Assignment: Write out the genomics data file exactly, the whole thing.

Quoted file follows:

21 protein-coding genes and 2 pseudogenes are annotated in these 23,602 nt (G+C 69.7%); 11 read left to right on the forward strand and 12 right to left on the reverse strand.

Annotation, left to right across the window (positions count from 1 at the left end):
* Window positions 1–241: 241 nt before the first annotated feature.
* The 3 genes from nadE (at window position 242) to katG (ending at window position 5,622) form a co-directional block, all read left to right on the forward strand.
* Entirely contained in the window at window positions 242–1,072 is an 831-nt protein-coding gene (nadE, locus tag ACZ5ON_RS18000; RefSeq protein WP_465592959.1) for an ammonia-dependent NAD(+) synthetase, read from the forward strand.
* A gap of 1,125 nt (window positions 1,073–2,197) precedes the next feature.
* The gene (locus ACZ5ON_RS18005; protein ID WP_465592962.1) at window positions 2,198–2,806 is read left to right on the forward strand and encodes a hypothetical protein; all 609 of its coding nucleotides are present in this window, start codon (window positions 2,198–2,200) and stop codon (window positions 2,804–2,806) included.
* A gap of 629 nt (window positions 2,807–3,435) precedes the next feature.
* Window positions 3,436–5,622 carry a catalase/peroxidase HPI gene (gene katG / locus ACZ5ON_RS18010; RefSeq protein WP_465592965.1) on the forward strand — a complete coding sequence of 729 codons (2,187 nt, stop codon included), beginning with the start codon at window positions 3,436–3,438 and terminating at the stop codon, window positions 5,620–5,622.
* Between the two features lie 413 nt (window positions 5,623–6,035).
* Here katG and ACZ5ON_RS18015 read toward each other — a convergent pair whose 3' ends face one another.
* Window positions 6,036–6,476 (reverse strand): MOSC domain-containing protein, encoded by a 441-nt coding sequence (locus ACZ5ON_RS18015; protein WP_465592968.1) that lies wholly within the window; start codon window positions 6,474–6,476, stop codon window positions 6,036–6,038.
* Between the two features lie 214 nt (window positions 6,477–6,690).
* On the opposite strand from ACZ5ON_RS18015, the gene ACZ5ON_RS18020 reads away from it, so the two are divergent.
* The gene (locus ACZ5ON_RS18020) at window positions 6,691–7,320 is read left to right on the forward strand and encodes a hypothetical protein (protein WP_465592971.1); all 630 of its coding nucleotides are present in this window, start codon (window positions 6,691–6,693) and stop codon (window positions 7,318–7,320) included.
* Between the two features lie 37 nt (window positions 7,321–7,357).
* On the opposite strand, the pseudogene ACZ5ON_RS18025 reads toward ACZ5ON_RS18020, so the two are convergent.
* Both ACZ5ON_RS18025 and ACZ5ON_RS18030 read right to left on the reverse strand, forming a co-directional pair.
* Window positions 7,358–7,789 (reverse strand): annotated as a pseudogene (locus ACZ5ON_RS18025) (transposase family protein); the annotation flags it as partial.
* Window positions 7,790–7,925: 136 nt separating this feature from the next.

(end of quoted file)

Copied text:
21 protein-coding genes and 2 pseudogenes are annotated in these 23,602 nt (G+C 69.7%); 11 read left to right on the forward strand and 12 right to left on the reverse strand.

Annotation, left to right across the window (positions count from 1 at the left end):
* Window positions 1–241: 241 nt before the first annotated feature.
* The 3 genes from nadE (at window position 242) to katG (ending at window position 5,622) form a co-directional block, all read left to right on the forward strand.
* Entirely contained in the window at window positions 242–1,072 is an 831-nt protein-coding gene (nadE, locus tag ACZ5ON_RS18000; RefSeq protein WP_465592959.1) for an ammonia-dependent NAD(+) synthetase, read from the forward strand.
* A gap of 1,125 nt (window positions 1,073–2,197) precedes the next feature.
* The gene (locus ACZ5ON_RS18005; protein ID WP_465592962.1) at window positions 2,198–2,806 is read left to right on the forward strand and encodes a hypothetical protein; all 609 of its coding nucleotides are present in this window, start codon (window positions 2,198–2,200) and stop codon (window positions 2,804–2,806) included.
* A gap of 629 nt (window positions 2,807–3,435) precedes the next feature.
* Window positions 3,436–5,622 carry a catalase/peroxidase HPI gene (gene katG / locus ACZ5ON_RS18010; RefSeq protein WP_465592965.1) on the forward strand — a complete coding sequence of 729 codons (2,187 nt, stop codon included), beginning with the start codon at window positions 3,436–3,438 and terminating at the stop codon, window positions 5,620–5,622.
* Between the two features lie 413 nt (window positions 5,623–6,035).
* Here katG and ACZ5ON_RS18015 read toward each other — a convergent pair whose 3' ends face one another.
* Window positions 6,036–6,476 (reverse strand): MOSC domain-containing protein, encoded by a 441-nt coding sequence (locus ACZ5ON_RS18015; protein WP_465592968.1) that lies wholly within the window; start codon window positions 6,474–6,476, stop codon window positions 6,036–6,038.
* Between the two features lie 214 nt (window positions 6,477–6,690).
* On the opposite strand from ACZ5ON_RS18015, the gene ACZ5ON_RS18020 reads away from it, so the two are divergent.
* The gene (locus ACZ5ON_RS18020) at window positions 6,691–7,320 is read left to right on the forward strand and encodes a hypothetical protein (protein WP_465592971.1); all 630 of its coding nucleotides are present in this window, start codon (window positions 6,691–6,693) and stop codon (window positions 7,318–7,320) included.
* Between the two features lie 37 nt (window positions 7,321–7,357).
* On the opposite strand, the pseudogene ACZ5ON_RS18025 reads toward ACZ5ON_RS18020, so the two are convergent.
* Both ACZ5ON_RS18025 and ACZ5ON_RS18030 read right to left on the reverse strand, forming a co-directional pair.
* Window positions 7,358–7,789 (reverse strand): annotated as a pseudogene (locus ACZ5ON_RS18025) (transposase family protein); the annotation flags it as partial.
* Window positions 7,790–7,925: 136 nt separating this feature from the next.